Department of Mining Engineering
University of British Columbia
I have long called myself, not without a tinge of professional regret, an anthropological firefighter. Why? Because for too many years now, I have been responding to community health problems too late, only once the fire is started. Assisting communities to enhance their wellness is extremely difficult in such circumstances — damage control is not the best way to plan, implement, or monitor long-term community health strategies.
All too often these fires have been fueled by a nearby mining project. The staff in mining companies and governments rarely has training in social sciences, and yet they are expected to produce countless reports on the projected impacts of mineral development on the health, wellness, and lives of the people who act as labourers, wives, bystanders, and participants in the surrounding areas. It is rare that these local people see themselves, their fears and worries, or their hopes reflected in these reports.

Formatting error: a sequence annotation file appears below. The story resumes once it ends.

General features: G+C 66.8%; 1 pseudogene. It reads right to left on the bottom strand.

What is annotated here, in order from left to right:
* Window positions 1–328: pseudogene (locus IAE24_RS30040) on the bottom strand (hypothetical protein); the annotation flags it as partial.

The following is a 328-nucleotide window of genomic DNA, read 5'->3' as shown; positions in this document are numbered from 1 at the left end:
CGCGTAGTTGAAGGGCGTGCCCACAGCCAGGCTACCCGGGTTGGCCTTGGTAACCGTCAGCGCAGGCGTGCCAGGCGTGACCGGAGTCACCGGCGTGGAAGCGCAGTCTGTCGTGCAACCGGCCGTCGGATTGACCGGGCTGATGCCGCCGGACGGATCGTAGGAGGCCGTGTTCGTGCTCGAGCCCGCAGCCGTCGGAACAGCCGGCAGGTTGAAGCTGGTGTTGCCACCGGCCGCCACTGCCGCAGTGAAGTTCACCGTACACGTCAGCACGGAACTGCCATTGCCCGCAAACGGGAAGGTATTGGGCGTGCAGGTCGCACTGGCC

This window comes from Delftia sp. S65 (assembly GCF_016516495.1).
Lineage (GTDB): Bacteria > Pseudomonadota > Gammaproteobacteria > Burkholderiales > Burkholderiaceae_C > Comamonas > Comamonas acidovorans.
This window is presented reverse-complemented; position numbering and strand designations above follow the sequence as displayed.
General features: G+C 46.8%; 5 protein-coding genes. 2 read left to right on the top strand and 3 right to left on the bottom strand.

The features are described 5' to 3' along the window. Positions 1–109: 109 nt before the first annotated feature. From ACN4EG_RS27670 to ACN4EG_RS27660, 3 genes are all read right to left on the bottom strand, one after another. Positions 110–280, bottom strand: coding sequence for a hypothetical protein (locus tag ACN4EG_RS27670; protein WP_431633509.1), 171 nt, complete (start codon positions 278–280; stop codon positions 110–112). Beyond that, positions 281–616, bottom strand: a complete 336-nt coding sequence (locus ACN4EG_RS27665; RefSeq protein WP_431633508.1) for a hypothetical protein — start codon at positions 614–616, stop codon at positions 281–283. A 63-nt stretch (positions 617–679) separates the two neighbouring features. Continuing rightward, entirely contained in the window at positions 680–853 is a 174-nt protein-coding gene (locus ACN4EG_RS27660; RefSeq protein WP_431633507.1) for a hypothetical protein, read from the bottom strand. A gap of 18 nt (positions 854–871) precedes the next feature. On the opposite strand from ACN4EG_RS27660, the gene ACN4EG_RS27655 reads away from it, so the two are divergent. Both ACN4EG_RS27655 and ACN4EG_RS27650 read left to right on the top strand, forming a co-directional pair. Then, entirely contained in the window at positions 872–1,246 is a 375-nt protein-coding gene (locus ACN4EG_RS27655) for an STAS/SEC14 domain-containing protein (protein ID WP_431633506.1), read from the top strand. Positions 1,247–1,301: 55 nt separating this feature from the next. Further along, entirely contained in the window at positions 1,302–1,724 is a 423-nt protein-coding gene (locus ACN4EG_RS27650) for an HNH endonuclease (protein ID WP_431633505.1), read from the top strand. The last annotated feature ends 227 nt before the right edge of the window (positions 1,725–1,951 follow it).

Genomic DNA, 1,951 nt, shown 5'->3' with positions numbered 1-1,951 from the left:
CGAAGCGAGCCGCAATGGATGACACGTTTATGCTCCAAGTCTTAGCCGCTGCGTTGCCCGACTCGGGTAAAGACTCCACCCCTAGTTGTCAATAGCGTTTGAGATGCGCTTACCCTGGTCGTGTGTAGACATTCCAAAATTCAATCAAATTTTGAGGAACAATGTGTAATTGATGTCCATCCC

Only planning ahead and being involved in community-based research will permit more effective long-range planning. When communities do their own research, they learn about the themes most important to them, they ask the questions about what they see to be changing and what they expect is yet to come, and they employ the methods and the people that they trust.
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